[Source: Robrt L. Pela, Phoenix New Times] — In Jason Hill’s Phoenix, the sun never sets. His paintings of the city — a vibrant Valley National Bank framed by a glowing sky; a dazzling Financial Center with a jet jauntily speeding past — are thousand-watt, high-color beacons that send the same, simple, not-so-subliminal message: Phoenix is cool. Come see for yourself.
Laura Spalding’s paintings are more roundabout celebrations of our town. Onto old Arizona license plates and tin trays, she paints skies cluttered with telephone poles and electrical wires. Her cityscapes are testimonies to how amazing it is that Phoenix sprang up in the desert in the first place; homages to how it survived to become a prosperous, distinctive destination.
Georganne Bryant’s message is less subtle. Onto black, cotton T-shirts that she sells at her midtown boutique, she has had a local T-shirt artist silk-screen this legend: Love Phoenix or Leave Phoenix.
Something has shifted. Hill and Spalding and Bryant and dozens of others like them are having a public love affair with Phoenix. They’re opening cafes and launching Web sites and creating art that speaks of their pride in a city that most of us have gotten pretty good at mocking. Many of these folks would have us believe — and, perhaps, want to believe themselves — that we, the country’s fifth-largest city, have finally arrived. That Phoenix has at last, after decades of false starts and near misses, awakened from a slumber that lasted way too long. [Note: To read the full article, click here.]
[Source: Arizona Republic] — Georganne Bryant, owner of Phoenix clothing boutique Frances, is making news with her new “Love Phoenix or Leave Phoenix” bumper sticker. [The Republic] invited her to explain why she created it.
“Having a business at one of the busiest intersections in Phoenix and on the light-rail construction path, I have witnessed many positive changes during the ongoing revitalization of Central Avenue and downtown Phoenix since opening Frances in 2006. But our location has also placed us in the eye of the storm as far as complaining and negative energy attached to the light-rail project. My intention in creating the bumper sticker was not to be confrontational, but to get people’s attention.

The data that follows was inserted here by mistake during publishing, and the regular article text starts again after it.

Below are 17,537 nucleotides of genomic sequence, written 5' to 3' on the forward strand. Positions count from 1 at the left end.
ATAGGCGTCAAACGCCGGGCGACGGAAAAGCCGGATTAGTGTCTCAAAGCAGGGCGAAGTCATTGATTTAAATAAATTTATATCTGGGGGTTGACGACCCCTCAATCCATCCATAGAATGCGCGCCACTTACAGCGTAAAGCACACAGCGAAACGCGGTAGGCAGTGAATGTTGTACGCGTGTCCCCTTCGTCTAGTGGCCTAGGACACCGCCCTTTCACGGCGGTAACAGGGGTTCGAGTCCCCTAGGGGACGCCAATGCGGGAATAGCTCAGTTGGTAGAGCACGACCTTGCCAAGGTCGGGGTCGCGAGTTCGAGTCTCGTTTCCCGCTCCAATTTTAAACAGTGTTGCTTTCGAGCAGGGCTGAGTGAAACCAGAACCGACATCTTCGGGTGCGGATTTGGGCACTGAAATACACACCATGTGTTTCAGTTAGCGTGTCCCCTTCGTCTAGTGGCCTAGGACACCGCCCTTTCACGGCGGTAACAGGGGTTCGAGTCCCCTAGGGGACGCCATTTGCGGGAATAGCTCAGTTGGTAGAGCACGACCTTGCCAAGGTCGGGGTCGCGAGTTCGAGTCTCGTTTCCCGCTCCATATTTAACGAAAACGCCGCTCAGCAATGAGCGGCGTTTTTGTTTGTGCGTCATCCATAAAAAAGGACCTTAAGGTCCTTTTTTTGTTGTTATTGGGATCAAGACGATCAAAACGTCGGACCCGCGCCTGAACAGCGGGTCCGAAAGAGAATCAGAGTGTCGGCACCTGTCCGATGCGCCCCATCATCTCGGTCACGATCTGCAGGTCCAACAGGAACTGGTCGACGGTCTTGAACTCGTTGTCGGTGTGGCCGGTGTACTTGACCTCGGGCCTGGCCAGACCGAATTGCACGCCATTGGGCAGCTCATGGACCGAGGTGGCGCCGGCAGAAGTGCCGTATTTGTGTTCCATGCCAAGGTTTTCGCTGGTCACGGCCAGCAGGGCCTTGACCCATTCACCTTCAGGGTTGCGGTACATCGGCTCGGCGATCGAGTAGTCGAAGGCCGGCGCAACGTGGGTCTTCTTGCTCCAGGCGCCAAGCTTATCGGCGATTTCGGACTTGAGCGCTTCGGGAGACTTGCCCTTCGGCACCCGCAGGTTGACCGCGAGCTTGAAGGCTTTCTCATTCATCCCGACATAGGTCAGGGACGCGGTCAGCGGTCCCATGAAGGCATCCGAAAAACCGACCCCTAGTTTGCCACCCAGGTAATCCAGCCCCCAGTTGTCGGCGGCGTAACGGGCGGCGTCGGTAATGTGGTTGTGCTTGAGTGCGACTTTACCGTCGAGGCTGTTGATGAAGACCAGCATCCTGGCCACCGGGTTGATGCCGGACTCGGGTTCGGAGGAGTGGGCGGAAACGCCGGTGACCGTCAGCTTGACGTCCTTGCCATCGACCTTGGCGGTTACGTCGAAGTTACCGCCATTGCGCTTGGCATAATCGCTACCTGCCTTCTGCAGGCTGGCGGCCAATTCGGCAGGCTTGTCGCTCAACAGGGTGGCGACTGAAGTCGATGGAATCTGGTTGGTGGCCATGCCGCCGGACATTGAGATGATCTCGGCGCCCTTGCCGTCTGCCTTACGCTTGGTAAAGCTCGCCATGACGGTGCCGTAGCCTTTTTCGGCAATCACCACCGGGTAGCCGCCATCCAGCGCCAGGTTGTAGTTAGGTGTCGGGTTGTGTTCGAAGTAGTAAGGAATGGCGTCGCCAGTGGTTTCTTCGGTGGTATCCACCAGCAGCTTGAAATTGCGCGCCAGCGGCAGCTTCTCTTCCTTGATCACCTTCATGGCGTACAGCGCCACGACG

If it said “I Love Phoenix” or some other mushy sentiment, it would not have attracted the notice and reaction it has. The bumper sticker is a call to residents to look past the short-term pain and embrace the many good things that are happening in and around the core of the city.” [Note: To read the full commentary, click here.]
[Source: Dolores Tropiano, Arizona Republic] — Phoenix is bustling with new and unusual boutiques and businesses. There’s only one problem — finding them. Now, nearly 70 independently owned stores and restaurants in central Phoenix and the downtown area have banded together to create a map of their cool, hip, and urban businesses. The fold-up guide, coined “Small Wonders,” has been distributed to 25,000 people, with 50,000 guides still available at any of the local shops, a list of which can be located here. The map is not necessarily a new concept, but it is a fresh idea for Phoenix. “A lot of big cities have pocket guides of unique businesses,” said Georganne Bryant, owner of Frances, a clothing, gift, and accessories shop highlighted in “Small Wonders.”
The map features photos and location information for all of the shops and restaurants. There are no service companies advertised. A lot of the stores are clustered along Seventh Avenue, Seventh Street, or along or near Camelback Road. But the map features shops and restaurants from Buckeye Road to Missouri Avenue. Many of the shops and restaurants are award-winning Valley favorites and some are new on the scene. Most are located in funky, old bungalows and buildings. “This is not mall shopping,” said Bryant, whose shop features letter presses, cards, vintage clothing, and jewelry, and custom journals. “These are unique places that people want. They don’t come to Phoenix to go to Applebee’s or a mall. People want to see what creative, different stores are around.”